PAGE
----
We begin by noting that the Veterans Court remanded four of Mr. Prewitt's claims: (1) whether the June 1970 RO decision was final; (2) whether the June 1970 decision contained error for failing to rate his cranial nerve and muscle injuries separately; (3) whether relevant service treatment records were associated with his claims file since the June 1970 RO decision; and (4) whether he is entitled to an effective date earlier than November 20, 2006, for hypertension. We decline to review any of these decisions, as they are non-final. We also decline to review Mr. Prewitt's constitutional challenges, which include an Equal Protection claim, a Due Process claim, and a Takings Clause claim, as they are “inextricably intertwined” with the remanded portions of the Veterans Court's decision. Joyce, 443 F.3d at 850.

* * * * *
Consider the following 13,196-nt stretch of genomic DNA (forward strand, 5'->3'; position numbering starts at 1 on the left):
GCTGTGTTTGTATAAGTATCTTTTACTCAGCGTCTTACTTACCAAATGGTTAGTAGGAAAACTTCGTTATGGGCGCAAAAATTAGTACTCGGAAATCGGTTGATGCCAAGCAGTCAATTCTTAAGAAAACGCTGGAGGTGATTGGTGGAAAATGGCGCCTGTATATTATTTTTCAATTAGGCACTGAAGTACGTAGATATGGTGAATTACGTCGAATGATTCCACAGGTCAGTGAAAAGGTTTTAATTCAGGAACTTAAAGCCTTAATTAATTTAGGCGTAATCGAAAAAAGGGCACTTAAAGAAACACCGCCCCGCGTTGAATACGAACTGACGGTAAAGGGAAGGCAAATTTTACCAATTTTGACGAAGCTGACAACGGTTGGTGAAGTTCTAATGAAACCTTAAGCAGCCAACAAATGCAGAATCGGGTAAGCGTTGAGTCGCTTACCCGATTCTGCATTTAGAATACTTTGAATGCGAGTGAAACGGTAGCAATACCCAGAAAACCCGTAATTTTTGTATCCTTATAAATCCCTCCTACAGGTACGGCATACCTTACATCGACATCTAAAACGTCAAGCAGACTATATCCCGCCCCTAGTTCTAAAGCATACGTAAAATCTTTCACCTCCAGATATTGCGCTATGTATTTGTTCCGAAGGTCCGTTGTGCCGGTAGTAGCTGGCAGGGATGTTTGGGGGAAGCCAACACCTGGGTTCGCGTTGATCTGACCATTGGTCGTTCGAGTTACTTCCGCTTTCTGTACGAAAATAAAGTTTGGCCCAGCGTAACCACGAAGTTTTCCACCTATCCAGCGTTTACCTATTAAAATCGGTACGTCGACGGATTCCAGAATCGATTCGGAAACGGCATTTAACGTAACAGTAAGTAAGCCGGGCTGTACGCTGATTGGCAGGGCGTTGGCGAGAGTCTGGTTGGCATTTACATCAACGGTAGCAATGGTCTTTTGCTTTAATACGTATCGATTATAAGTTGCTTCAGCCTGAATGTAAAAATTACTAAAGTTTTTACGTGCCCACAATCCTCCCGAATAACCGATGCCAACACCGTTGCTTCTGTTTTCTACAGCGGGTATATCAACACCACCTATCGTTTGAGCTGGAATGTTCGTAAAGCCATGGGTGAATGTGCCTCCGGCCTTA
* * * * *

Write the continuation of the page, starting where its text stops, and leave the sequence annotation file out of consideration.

Four of Mr. Prewitt's claims are separable from the remanded claims: (1) the denial of an earlier effective date for tinnitus; (2) the denial of a rating greater than 10% from March 12, 1970, to January 1, 1980, for gunshot residuals; (3) the denial of his CUE claim regarding cranial nerve 7 and upper radicular peripheral nerve disorder; and (4) the denial of an earlier effective date for his cranial nerve 12 palsy claim. However, because Mr. Prewitt's arguments related to these claims concern only issues of fact or application of law to fact, we do not have jurisdiction to review them. 38 U.S.C. § 7292(d)(2); Butler v. Shinseki, 603 F.3d 922, 926 (Fed. Cir. 2010) (“[T]he factual findings of when a disability was claimed or service connection established are not subject to our review.”).